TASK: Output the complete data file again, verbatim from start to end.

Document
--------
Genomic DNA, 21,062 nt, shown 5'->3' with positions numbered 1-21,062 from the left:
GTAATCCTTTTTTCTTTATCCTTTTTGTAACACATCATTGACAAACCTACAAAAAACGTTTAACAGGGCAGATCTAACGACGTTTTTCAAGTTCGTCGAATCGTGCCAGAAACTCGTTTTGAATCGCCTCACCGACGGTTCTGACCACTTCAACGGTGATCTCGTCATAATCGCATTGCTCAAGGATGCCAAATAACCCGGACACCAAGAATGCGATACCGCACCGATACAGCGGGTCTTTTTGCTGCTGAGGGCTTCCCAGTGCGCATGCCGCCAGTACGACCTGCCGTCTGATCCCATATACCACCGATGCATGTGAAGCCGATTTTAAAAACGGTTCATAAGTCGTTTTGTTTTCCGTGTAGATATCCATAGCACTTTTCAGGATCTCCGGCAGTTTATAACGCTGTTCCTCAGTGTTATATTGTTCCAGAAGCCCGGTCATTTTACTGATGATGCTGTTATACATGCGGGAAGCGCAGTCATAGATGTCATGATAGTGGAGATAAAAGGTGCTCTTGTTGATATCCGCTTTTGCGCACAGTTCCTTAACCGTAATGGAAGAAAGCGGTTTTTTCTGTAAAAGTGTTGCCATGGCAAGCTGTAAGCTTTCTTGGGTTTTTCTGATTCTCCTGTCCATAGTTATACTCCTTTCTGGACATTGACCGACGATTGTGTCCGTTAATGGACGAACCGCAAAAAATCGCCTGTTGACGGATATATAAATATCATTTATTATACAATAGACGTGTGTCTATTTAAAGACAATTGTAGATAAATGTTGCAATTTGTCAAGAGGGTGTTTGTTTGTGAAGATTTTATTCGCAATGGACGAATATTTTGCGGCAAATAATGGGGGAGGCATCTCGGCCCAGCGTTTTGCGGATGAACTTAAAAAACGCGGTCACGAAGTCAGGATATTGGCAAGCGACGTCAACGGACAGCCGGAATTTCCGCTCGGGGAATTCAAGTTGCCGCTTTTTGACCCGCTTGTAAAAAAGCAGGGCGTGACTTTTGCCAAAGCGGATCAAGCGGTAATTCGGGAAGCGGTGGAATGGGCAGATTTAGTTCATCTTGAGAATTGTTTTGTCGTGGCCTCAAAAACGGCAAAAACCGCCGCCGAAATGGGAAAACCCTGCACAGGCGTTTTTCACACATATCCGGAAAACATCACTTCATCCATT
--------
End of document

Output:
Genomic DNA, 21,062 nt, shown 5'->3' with positions numbered 1-21,062 from the left:
GTAATCCTTTTTTCTTTATCCTTTTTGTAACACATCATTGACAAACCTACAAAAAACGTTTAACAGGGCAGATCTAACGACGTTTTTCAAGTTCGTCGAATCGTGCCAGAAACTCGTTTTGAATCGCCTCACCGACGGTTCTGACCACTTCAACGGTGATCTCGTCATAATCGCATTGCTCAAGGATGCCAAATAACCCGGACACCAAGAATGCGATACCGCACCGATACAGCGGGTCTTTTTGCTGCTGAGGGCTTCCCAGTGCGCATGCCGCCAGTACGACCTGCCGTCTGATCCCATATACCACCGATGCATGTGAAGCCGATTTTAAAAACGGTTCATAAGTCGTTTTGTTTTCCGTGTAGATATCCATAGCACTTTTCAGGATCTCCGGCAGTTTATAACGCTGTTCCTCAGTGTTATATTGTTCCAGAAGCCCGGTCATTTTACTGATGATGCTGTTATACATGCGGGAAGCGCAGTCATAGATGTCATGATAGTGGAGATAAAAGGTGCTCTTGTTGATATCCGCTTTTGCGCACAGTTCCTTAACCGTAATGGAAGAAAGCGGTTTTTTCTGTAAAAGTGTTGCCATGGCAAGCTGTAAGCTTTCTTGGGTTTTTCTGATTCTCCTGTCCATAGTTATACTCCTTTCTGGACATTGACCGACGATTGTGTCCGTTAATGGACGAACCGCAAAAAATCGCCTGTTGACGGATATATAAATATCATTTATTATACAATAGACGTGTGTCTATTTAAAGACAATTGTAGATAAATGTTGCAATTTGTCAAGAGGGTGTTTGTTTGTGAAGATTTTATTCGCAATGGACGAATATTTTGCGGCAAATAATGGGGGAGGCATCTCGGCCCAGCGTTTTGCGGATGAACTTAAAAAACGCGGTCACGAAGTCAGGATATTGGCAAGCGACGTCAACGGACAGCCGGAATTTCCGCTCGGGGAATTCAAGTTGCCGCTTTTTGACCCGCTTGTAAAAAAGCAGGGCGTGACTTTTGCCAAAGCGGATCAAGCGGTAATTCGGGAAGCGGTGGAATGGGCAGATTTAGTTCATCTTGAGAATTGTTTTGTCGTGGCCTCAAAAACGGCAAAAACCGCCGCCGAAATGGGAAAACCCTGCACAGGCGTTTTTCACACATATCCGGAAAACATCACTTCATCCATT